Everyone has a migration story: UN human Rights Office brings #StandUp4Migrants to Malaysia
The UN Human Rights Office launches the ‘Dari Dapur’ campaign
The UN Human Rights Office in partnership with Kuala Lumpur-based social impact production team untitled kompeni has launched the ‘Dari Dapur’ (stories from the kitchen) campaign which aims to place human rights and human stories at the heart of public narratives on migration in Malaysia.
‘Dari Dapur’ brings migrants and Malaysians together to bond over their love of good food, in a format where each recipe comes with its own story. Through seven short films, celebrities from different walks of life are brought into the kitchens of migrants, to share a home-cooked meal around the same table, to hear about each other’s lives, hopes and dreams and to learn what we all have in common.
During the launch, Karima El Korri, UN Resident Coordinator for Malaysia, Singapore and Brunei Darussalam commented on the campaign's theme of bringing people together through food, "The act of sharing food becomes a gateway to sharing stories, traditions, and experiences, fostering understanding and appreciation for different cultures. It is through these interactions that we can challenge stereotypes, break down barriers, and build bridges of empathy and connection."
According to research commissioned by the UN Human Rights Office on which the ‘Dari Dapur’ campaign was designed, a clear majority of Malaysians see the benefits that migration brings to the country’s economy and society but that some are daunted by the complex issues around integration and culture that it raises. This research showed that Malaysians overwhelmingly agree that respect for human rights is a sign of a decent society and that everyone deserves equal rights in the country. Some 63% agreed that our communities are stronger when we support everyone, and more than half believe that we should help other people no matter who they are or where they come from.
“Migration is a complicated and often abstract issue for many Malaysians”, said Pia Oberoi, Senior Advisor on Migration in the Asia Pacific region for the UN Human Rights Office, “but storytelling is a good way to cut through the noise. Our research found that people do want to hear and see the everyday lives of people on the move, to understand and appreciate that we have more in common than what divides us. The ‘Dari Dapur’ campaign, which is built on shared realities and universal values, brings to life the words of the Universal Declaration of Human Rights which turns 75 this year.”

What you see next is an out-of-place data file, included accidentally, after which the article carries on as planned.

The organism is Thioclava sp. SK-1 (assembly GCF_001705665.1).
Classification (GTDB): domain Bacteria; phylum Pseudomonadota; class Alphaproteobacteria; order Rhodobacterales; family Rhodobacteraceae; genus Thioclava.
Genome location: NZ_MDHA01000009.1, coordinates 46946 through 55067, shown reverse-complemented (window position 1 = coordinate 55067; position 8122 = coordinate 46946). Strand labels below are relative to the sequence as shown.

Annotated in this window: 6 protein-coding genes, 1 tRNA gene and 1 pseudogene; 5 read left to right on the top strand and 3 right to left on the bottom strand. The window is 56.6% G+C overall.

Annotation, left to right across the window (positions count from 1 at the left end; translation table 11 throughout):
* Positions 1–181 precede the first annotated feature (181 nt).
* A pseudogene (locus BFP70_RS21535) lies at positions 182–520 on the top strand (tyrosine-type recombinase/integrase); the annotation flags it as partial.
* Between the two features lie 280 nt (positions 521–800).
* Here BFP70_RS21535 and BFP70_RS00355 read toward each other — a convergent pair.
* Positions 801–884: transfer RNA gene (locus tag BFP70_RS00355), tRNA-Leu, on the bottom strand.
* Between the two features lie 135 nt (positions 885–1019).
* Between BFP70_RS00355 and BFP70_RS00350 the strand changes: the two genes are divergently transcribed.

The video series features eleven social media influencers and celebrities from across different fields in Malaysia, including comedian Kavin Jay, food Instagram Influencer Elvi, celebrity chef Chef Wan, social justice influencer Dr Hartini Zainudin, hijabi rapper Bunga, educator Samuel Isaiah, Tamil film star Yasmin Nadiah and Chinese-language radio DJ Chrystina, politician and activist Nurul Izzah Anwar, actress Lisa Surihani and broadcast journalist Melisa Idris.
“Anytime you cook food and you bring your guests, everyone turns to smile and be happy because food always brings people to the table. Regardless of which culture, where we come from, everybody will need to eat,” exclaims Malaysian celebrity chef Chef Wan as he visits the home of Hameed, a Pakistani home cook and his family.
“What I learned was ‘try and not let what you do not know of affect the way you treat other human beings.’ No matter who it is our actions should be rooted in kindness,” Malaysian actress Lisa Surihani shares this important reflection in an episode where she meets Suha, an Indonesian migrant worker and her family.
“We need shared stories that show migrants and refugees have a place in the Malaysian narrative,” said Elroi Yee, an investigative journalist and the producer of the ‘Dari Dapur’ campaign. “I can’t think of a better way than using food to bring everyone to the table. With the production of these short films we hope to inspire Malaysian storytellers to share the narrative space and for all of us to rethink the way we relate to our migrant and refugee neighbours.”
The campaign is the second edition of the global #StandUp4Migrants campaign in Asia and the Pacific, following the ‘MyGreat Story’ campaign which UN Human Rights launched in Australia in September 2022.
To share the story of ‘Dari Dapur’, UN Human Rights covened a media workshop today in Kuala Lumpur, in collaboration with IOM Malaysia. The workshop hosted over 50 Malaysian journalists and content creators to encourage storytelling and reporting for inclusion and human rights and exchanges of views and conversations about the narratives around migration among the media community in Malaysia.
Addressing the journalists and content creators, Ms. El Korri said, "Through the power of storytelling, you can shape public perception, challenge misconceptions, and inspire action for positive change. By portraying migrants and refugees as individuals with unique stories and aspirations, you can promote empathy and generate a shift in public discourse that humanizes their experiences and recognizes their rights and dignity. By amplifying their voices and experiences, you can counteract stereotypes and foster a narrative that celebrates diversity, promotes inclusion, and builds bridges across communities."
Learn more about the Dari Dapur campaign: https://bangkok.ohchr.org/daridapur-my/
Watch the videos and follow Dari Dapur – Instagram: @daridapur.my, Facebook: @daridapur.my and Youtube: @daridapur_my
For more information and media requests, please contact: In Bangkok, Wannaporn Samutassadong (+66 65 986 0810) / email@example.com)